The NIH Lasker Clinical Research Scholar Program, an initiative to support early-stage clinical researchers, has reached a milestone. First announced in December 2010, the program provides scholars with up to ten years of support: five to seven years as NIH tenure-track investigators, followed by three years additional funding at an extramural research institution, pending review, if they choose to leave the NIH. Our goal was to recruit a few scholars each year and have a “steady state” of 15 to 20 scholars on campus. We indeed are now up to 15 scholars, which meets this goal.

Michael Gottesman

NIH Women Lead Nation in Patents

2 meses 2 weeks ago

A fascinating statistic crossed my desk this month: Among U.S.-based institutions, the NIH has the highest representation of women scientists and engineers on filed international patent applications. I can believe it, and there’s a report documenting it from the World Intellectual Property Office (WIPO), a UN-affiliated organization.

Michael Gottesman

Barbra Streisand Talks Up Women’s Heart Health

2 meses 2 weeks ago

Barbra Streisand knows how to command an audience, whether she’s behind a microphone, a camera, or a podium. After a storied career beguiling theater-goers, Streisand’s new goal is not just to warm hearts but to save them from disease as well.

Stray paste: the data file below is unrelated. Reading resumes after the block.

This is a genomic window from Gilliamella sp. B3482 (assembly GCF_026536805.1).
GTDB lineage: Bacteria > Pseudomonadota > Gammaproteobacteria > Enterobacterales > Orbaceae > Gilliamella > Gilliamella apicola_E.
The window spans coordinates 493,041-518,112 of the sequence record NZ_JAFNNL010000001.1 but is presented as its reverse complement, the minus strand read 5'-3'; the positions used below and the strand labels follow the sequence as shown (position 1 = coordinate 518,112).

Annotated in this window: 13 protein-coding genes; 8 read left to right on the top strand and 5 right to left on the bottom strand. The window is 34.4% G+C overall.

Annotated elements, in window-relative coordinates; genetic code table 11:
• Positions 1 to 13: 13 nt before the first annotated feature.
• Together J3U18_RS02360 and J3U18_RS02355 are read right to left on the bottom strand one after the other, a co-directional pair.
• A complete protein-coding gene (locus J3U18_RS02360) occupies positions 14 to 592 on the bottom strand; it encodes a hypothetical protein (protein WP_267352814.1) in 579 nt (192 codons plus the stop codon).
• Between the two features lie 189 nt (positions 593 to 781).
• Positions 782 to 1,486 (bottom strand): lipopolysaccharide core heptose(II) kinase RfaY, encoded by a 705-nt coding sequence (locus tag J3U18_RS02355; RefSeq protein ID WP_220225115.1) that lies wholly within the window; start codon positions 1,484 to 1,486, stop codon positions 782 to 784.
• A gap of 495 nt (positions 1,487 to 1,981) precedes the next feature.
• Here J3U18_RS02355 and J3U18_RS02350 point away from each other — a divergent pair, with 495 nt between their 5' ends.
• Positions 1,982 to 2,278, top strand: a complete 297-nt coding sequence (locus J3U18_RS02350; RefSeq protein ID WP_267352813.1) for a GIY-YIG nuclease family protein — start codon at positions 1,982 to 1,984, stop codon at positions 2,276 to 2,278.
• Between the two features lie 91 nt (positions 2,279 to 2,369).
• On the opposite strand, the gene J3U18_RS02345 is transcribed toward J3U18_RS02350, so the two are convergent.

Brandon Levy

Remembrances: Theodor Kolobow (1931-2018)

2 meses 3 weeks ago

Theodor Kolobow, M.D., passed away on March 24, 2018. He was 87 years old. His contributions while at the NHLBI to the field of cardiovascular and pulmonary research fall nothing short of extraordinary, and include advancements in the development of artificial organs, and the pathophysiology of acute lung injury. Over the course of his career he was actively involved in the innovation and development of new dialysis machines, cuffless endotracheal tubes, and devices to prop open right-sided heart valves, thereby preventing left heart distention during percutaneous cardiopulmonary bypass. He designed special low-resistance endotracheal tubes to limit the necessary ventilatory pressure, in addition to endotracheal tubes that would help to limit bacterial colonization and methods for preventing ventilator associated pneumonias.